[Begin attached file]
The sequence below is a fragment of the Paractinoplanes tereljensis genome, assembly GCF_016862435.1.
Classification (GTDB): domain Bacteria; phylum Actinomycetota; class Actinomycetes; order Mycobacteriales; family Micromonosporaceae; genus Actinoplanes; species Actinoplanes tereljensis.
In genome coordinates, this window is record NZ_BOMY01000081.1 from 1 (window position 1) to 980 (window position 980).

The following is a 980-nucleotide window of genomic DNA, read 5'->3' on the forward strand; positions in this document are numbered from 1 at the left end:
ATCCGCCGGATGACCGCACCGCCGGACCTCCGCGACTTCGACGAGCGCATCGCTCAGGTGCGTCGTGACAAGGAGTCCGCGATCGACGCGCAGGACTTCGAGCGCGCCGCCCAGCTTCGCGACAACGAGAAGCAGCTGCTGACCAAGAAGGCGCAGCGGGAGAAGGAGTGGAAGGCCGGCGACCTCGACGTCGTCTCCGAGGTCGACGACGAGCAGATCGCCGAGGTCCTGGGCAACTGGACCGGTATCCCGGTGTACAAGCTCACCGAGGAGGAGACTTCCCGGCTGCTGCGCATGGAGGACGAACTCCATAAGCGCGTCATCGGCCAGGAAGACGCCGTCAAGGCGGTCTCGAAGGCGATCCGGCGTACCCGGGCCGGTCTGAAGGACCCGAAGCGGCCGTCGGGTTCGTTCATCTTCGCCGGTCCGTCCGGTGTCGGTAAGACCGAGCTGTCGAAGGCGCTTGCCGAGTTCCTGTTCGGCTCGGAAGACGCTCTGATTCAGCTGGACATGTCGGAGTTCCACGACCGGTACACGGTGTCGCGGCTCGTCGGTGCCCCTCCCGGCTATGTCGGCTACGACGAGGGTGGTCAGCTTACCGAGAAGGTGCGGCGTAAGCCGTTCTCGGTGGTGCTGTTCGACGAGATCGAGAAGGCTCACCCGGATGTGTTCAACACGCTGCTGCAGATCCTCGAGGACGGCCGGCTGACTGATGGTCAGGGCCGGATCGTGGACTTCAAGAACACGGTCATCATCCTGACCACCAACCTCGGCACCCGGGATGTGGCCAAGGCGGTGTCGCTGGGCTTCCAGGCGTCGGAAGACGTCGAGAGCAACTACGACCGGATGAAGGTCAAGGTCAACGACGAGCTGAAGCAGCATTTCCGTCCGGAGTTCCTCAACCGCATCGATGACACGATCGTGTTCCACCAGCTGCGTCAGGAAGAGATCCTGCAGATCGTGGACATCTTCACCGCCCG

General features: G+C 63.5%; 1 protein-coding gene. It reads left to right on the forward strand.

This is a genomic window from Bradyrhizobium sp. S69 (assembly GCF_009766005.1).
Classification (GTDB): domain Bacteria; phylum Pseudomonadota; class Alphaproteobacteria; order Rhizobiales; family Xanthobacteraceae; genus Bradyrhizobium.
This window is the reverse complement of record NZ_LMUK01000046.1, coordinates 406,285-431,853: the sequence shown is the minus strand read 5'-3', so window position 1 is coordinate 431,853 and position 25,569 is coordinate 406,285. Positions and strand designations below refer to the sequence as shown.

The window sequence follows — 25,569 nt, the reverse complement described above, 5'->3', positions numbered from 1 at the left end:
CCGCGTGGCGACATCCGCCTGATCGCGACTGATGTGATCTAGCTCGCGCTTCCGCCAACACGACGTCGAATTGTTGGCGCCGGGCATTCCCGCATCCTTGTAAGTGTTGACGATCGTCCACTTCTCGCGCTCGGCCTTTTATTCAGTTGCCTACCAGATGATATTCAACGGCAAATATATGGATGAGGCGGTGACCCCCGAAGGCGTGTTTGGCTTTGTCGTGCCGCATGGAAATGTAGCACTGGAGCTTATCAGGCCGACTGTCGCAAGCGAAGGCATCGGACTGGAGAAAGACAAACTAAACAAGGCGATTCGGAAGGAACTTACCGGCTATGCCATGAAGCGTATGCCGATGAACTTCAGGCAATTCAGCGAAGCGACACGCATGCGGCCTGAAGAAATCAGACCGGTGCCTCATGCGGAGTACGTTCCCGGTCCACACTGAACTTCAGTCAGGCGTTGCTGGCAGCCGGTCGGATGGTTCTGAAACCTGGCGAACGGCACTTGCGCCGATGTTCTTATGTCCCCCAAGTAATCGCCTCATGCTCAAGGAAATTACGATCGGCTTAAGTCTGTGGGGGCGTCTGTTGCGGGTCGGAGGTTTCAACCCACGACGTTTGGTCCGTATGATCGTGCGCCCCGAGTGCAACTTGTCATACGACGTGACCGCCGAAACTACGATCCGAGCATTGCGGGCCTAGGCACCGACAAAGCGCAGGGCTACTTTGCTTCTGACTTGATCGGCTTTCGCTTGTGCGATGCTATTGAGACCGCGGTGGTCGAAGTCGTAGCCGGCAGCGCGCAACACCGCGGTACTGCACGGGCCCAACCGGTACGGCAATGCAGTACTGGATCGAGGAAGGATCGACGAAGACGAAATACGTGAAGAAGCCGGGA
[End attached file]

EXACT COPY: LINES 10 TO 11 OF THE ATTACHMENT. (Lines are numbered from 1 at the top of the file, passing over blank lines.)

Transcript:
The window sequence follows — 25,569 nt, the reverse complement described above, 5'->3', positions numbered from 1 at the left end:
CCGCGTGGCGACATCCGCCTGATCGCGACTGATGTGATCTAGCTCGCGCTTCCGCCAACACGACGTCGAATTGTTGGCGCCGGGCATTCCCGCATCCTTGTAAGTGTTGACGATCGTCCACTTCTCGCGCTCGGCCTTTTATTCAGTTGCCTACCAGATGATATTCAACGGCAAATATATGGATGAGGCGGTGACCCCCGAAGGCGTGTTTGGCTTTGTCGTGCCGCATGGAAATGTAGCACTGGAGCTTATCAGGCCGACTGTCGCAAGCGAAGGCATCGGACTGGAGAAAGACAAACTAAACAAGGCGATTCGGAAGGAACTTACCGGCTATGCCATGAAGCGTATGCCGATGAACTTCAGGCAATTCAGCGAAGCGACACGCATGCGGCCTGAAGAAATCAGACCGGTGCCTCATGCGGAGTACGTTCCCGGTCCACACTGAACTTCAGTCAGGCGTTGCTGGCAGCCGGTCGGATGGTTCTGAAACCTGGCGAACGGCACTTGCGCCGATGTTCTTATGTCCCCCAAGTAATCGCCTCATGCTCAAGGAAATTACGATCGGCTTAAGTCTGTGGGGGCGTCTGTTGCGGGTCGGAGGTTTCAACCCACGACGTTTGGTCCGTATGATCGTGCGCCCCGAGTGCAACTTGTCATACGACGTGACCGCCGAAACTACGATCCGAGCATTGCGGGCCTAGGCACCGACAAAGCGCAGGGCTACTTTGCTTCTGACTTGATCGGCTTTCGCTTGTGCGATGCTATTGAGACCGCGGTGGTCGAAGTCGTAGCCGGCAGCGCGCAACACCGCGGTACTGCACGGGCCCAACCGGTACGGCAATGCAGTACTGGATCGAGGAAGGATCGACGAAGACGAAATACGTGAAGAAGCCGGGA